As cool as Google Glass may be, as much as some people want one, it'll be a mess for the legal world.
One of the new realities of music concerts is the vast majority of the audience holding up their phones to take still or moving images. With Glass, it might be filming, it might not. You'd never know from looking at it as an outsider.
That will be a field day for police and criminals. Bloggers or reporters covering local issues will get harassed. Anyone who looks suspicious in train stations or airports will be hassled about what they're filming. If you're near a school, are you a parent filming your child running out to greet you, or a paedophile?
I am already cautious about taking photos on the street as a reporter, having once been threatened for doing so. The paranoia when you see anyone wearing Glass could be even more pronounced.
France, with some of the most restrictive laws about pictures of people in public places, could easily be expected to outlaw Glass on the streets. A bar in Seattle has already banned their use.
If police forces start wearing Glass, uploading information directly to central locations, do we know what happens to that data? Do we have the right to ask police to destroy it if not relating to a crime? Will it be treated the same as other collected data or do new rules need to be written?
Will it be used to clamp down on protest movements in the Arab world or anti-corruption demonstrations? Will some Indian men use it to upload images and comments about women on the street? If cyber bullying is already a huge problem, will Glass enable it even more than social media?
As usual, the law is behind technology. That's not surprising, considering the impossibility of legislating for ideas which don't yet exist. The rights of robots, the privacy of data, the ownership of photos on social media, the ethics of gender selection in reproduction, cyber terrorism - these are vastly complicated, cross-border and ethically messy questions that constantly have to be addressed. As annoying as it may be, legislators and society will regularly need to debate the innovations and discoveries of science and industry.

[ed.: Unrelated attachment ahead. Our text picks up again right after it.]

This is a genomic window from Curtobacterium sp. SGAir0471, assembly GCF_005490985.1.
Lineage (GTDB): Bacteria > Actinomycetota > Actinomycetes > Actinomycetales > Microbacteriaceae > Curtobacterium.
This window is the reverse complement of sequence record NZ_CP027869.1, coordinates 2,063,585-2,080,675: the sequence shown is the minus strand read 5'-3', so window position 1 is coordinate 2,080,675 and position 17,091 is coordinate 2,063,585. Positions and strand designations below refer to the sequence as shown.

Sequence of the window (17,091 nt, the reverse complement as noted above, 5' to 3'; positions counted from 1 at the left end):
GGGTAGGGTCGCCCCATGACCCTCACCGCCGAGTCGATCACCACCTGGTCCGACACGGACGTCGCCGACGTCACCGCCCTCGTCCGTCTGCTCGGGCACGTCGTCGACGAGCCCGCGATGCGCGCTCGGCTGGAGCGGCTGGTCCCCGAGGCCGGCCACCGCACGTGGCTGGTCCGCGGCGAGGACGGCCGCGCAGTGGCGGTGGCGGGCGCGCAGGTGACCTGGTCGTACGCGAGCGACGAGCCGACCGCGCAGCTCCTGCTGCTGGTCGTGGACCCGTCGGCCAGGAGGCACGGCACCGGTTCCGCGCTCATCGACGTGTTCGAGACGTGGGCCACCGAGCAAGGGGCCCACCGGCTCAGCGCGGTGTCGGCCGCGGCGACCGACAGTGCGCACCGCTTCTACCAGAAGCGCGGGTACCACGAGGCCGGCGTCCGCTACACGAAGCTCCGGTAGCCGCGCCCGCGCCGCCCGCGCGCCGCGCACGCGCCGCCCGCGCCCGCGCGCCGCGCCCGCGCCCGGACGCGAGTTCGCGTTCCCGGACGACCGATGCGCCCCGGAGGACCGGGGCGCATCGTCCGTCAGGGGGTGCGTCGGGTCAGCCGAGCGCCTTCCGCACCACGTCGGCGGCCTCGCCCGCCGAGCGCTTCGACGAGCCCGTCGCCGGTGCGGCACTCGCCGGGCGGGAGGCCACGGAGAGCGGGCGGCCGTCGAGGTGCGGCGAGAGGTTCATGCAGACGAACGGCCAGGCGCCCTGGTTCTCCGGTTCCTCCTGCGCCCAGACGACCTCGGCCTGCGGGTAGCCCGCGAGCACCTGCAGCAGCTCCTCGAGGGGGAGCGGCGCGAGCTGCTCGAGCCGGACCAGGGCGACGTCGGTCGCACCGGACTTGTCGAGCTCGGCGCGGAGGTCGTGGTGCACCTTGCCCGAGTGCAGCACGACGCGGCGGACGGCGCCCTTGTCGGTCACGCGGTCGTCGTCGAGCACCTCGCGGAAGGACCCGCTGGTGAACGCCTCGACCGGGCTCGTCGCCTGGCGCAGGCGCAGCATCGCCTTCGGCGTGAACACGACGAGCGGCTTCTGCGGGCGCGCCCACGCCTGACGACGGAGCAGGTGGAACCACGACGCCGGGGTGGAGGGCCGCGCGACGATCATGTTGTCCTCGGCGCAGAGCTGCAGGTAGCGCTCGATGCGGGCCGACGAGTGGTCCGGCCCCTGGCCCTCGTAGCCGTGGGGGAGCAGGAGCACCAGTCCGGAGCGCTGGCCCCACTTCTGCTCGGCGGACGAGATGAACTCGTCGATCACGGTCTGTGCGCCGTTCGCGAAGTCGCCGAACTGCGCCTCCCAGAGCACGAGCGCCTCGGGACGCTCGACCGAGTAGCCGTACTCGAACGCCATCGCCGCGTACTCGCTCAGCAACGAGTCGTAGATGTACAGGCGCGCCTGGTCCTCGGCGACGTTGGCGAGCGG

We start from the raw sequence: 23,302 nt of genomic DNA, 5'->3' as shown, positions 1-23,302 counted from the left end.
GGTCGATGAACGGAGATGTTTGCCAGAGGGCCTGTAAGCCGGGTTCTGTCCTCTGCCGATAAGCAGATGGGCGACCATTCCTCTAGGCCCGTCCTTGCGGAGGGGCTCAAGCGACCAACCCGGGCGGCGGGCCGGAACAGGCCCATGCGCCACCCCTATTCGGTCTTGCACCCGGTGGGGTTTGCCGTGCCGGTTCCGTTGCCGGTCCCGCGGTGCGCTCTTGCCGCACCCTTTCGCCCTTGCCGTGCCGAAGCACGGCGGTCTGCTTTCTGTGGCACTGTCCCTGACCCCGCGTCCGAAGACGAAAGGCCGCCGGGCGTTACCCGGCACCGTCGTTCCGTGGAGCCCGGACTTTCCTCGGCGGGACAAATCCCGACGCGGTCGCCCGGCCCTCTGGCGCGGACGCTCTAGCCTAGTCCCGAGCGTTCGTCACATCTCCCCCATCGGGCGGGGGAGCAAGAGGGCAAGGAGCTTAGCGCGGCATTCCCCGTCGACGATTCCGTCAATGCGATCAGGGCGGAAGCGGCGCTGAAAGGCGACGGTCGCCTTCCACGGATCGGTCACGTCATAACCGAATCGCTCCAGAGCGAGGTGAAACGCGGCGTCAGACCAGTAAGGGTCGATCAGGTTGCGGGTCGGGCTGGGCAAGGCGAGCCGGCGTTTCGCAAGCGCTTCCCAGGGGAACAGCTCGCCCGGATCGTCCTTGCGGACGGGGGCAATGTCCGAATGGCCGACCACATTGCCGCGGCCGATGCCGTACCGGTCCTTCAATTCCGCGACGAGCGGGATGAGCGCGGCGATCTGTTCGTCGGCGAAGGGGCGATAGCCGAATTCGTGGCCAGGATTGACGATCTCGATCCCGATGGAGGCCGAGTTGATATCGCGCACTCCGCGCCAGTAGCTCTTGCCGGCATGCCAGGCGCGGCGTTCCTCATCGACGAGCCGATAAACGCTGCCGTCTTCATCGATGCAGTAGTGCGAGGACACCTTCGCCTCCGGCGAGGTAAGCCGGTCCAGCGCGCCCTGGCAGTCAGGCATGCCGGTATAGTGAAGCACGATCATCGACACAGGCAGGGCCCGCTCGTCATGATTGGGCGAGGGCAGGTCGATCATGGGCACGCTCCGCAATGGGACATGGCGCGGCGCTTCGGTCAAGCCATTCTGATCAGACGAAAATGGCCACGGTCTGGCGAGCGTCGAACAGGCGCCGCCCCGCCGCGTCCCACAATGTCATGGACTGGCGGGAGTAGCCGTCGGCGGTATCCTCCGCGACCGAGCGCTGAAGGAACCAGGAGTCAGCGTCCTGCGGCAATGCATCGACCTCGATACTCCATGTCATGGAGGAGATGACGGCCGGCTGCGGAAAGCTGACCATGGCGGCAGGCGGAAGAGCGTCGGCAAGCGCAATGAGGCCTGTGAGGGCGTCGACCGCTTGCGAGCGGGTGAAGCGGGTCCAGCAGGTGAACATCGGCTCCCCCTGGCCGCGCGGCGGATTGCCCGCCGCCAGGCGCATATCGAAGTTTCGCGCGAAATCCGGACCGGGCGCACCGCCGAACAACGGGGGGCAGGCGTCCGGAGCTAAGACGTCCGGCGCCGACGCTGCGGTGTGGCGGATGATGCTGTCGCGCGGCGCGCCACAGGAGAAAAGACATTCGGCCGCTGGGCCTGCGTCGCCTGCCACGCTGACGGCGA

Augmenting reality, as Google Glass is said to do, is a fascinating topic and in no way should its development be halted. But the reality is enhanced for the individual, not the people surrounding that individual. In fact, the interaction with others is dependent on their connectivity. If someone is not connected to the web or lacks digital identities, then what reality will be augmented? You can tag them with your location, but they are a void without a Facebook or Twitter account or an identity that is dependent on technology.
Serious and rational questions need to be asked about technology such as Google Glass and how it fits into the civic landscape. It's easy to get caught up in the debate about whether individuals will buy it and how it will make individual lives better. But we exist together, technology sending us hurtling towards each other, sometimes against our wishes.
I may be in the last generation to have legal and ethical concerns about technology. But sometimes the real world can't simply be viewed through rose-tinted glasses.